“Once upon a time, two German brothers began collecting the best fairytales of their age,” reads a story in The Guardian today about the enduring legacy of a certain set of children’s stories. “They gathered an array of stories involving princes and princesses, forests, castles and magic, but also darker sagas of cannibalism, dismemberment, murder and evil stepmothers.
“The 200th anniversary on Thursday of the first publication of the Grimm brothers’ Die Kinder und Hausmärchen (Children’s and Household Tales), a collection of 86 stories that became worldwide classics, is triggering a year of feverish celebrations in Germany to mark the birth of one of the most frequently read books in the world.
“Academics from around the globe, meeting this week in the central German city of Kassel, close to the brothers’ birthplace, are kicking off the 2013 celebrations with a Grimm brothers’ congress. Participants, ranging from lexicographers to psychoanalysts, will focus on everything from the book’s enduring legacy to the brothers’ impact on German grammar and how they shaped the nation’s erotic imagination. ‘Even during their lifetime the Grimms’ book became a huge bestseller among every section of society,’ said Claudia Brinker-von der Heyde, the congress president. ‘And so they became an indispensable part of our everyday culture and our national identity.”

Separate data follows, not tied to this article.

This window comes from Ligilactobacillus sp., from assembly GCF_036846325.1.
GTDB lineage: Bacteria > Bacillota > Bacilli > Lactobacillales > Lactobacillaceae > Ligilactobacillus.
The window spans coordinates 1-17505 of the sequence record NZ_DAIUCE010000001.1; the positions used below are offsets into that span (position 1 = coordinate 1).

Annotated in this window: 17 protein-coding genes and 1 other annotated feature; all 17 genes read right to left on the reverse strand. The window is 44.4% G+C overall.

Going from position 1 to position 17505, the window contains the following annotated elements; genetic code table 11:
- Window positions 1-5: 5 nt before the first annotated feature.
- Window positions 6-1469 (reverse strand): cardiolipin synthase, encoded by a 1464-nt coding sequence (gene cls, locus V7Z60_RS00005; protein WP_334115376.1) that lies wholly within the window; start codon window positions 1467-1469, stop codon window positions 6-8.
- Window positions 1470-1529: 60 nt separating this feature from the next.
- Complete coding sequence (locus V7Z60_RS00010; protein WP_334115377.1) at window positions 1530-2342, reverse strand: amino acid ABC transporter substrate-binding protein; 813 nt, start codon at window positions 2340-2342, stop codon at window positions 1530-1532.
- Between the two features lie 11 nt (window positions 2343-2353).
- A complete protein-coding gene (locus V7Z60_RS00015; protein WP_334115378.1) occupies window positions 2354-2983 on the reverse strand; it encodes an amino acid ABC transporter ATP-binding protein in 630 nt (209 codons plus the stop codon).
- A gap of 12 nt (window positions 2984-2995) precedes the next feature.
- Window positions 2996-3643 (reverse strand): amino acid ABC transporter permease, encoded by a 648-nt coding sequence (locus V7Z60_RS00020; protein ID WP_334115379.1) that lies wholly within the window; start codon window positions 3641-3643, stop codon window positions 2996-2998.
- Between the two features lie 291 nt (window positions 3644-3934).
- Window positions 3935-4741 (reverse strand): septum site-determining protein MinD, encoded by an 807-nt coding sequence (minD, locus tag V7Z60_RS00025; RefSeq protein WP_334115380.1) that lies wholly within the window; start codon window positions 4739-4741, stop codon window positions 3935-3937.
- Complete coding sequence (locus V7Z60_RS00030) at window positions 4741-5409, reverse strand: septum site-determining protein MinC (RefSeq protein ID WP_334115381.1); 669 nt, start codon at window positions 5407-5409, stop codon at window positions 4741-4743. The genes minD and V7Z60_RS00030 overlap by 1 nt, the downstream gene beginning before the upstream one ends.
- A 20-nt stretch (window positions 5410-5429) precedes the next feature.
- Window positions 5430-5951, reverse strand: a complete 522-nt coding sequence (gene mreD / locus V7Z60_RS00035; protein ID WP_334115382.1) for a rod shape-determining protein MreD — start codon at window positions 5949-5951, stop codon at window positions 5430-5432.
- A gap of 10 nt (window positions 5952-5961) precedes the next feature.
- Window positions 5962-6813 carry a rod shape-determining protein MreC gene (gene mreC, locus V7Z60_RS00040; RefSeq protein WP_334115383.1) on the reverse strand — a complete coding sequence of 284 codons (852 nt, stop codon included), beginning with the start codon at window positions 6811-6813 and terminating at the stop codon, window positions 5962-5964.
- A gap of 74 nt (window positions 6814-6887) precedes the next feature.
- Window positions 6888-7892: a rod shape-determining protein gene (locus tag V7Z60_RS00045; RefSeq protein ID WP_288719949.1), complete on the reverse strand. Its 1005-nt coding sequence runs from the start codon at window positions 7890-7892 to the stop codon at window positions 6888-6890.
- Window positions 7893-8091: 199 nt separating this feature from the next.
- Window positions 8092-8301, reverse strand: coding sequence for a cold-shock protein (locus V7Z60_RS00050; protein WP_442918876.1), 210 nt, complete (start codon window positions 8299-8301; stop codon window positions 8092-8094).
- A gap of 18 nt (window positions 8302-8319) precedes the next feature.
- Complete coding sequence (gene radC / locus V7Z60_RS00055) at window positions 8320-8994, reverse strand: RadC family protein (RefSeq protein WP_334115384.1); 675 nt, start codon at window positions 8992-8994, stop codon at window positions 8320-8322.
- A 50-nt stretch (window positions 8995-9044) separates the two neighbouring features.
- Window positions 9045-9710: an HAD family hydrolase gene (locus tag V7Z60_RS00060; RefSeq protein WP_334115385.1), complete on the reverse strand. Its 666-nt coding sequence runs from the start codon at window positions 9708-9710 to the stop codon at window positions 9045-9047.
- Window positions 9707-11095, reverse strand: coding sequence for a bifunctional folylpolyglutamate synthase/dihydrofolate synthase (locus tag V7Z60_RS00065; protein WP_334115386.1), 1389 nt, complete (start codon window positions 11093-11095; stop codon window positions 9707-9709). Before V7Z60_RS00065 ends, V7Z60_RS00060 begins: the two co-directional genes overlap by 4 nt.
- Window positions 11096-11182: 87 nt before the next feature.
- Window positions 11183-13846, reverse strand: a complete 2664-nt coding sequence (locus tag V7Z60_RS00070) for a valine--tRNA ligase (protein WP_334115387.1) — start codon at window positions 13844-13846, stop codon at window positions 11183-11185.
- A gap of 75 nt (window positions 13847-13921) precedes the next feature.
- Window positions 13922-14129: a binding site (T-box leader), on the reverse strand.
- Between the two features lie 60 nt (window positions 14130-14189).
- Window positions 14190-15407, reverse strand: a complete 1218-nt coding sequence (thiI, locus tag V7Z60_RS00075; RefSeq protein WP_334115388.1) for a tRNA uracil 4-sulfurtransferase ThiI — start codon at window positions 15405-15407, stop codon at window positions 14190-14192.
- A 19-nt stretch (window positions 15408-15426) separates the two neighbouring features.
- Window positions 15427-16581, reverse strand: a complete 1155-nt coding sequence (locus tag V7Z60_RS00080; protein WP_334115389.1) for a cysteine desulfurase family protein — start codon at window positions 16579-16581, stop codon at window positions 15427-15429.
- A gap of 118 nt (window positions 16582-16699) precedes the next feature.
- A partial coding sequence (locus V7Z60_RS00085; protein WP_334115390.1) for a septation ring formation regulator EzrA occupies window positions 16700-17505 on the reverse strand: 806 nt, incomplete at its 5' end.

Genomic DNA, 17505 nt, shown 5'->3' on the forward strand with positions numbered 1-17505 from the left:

“Other Grimm events will include forest trails in the western city of Marburg where the brothers studied, light shows, art installations, cabarets, theatre productions, readings and operas. Amid all the fanfare for the siblings who gave the world those unforgettable, childhood-defining tales of Red Riding Hood, Snow White and the Seven Dwarfs, and Rapunzel, cultural observers say the anniversary is above all a chance to examine once again a literary legacy that has often been associated with the gloomier side of German history.”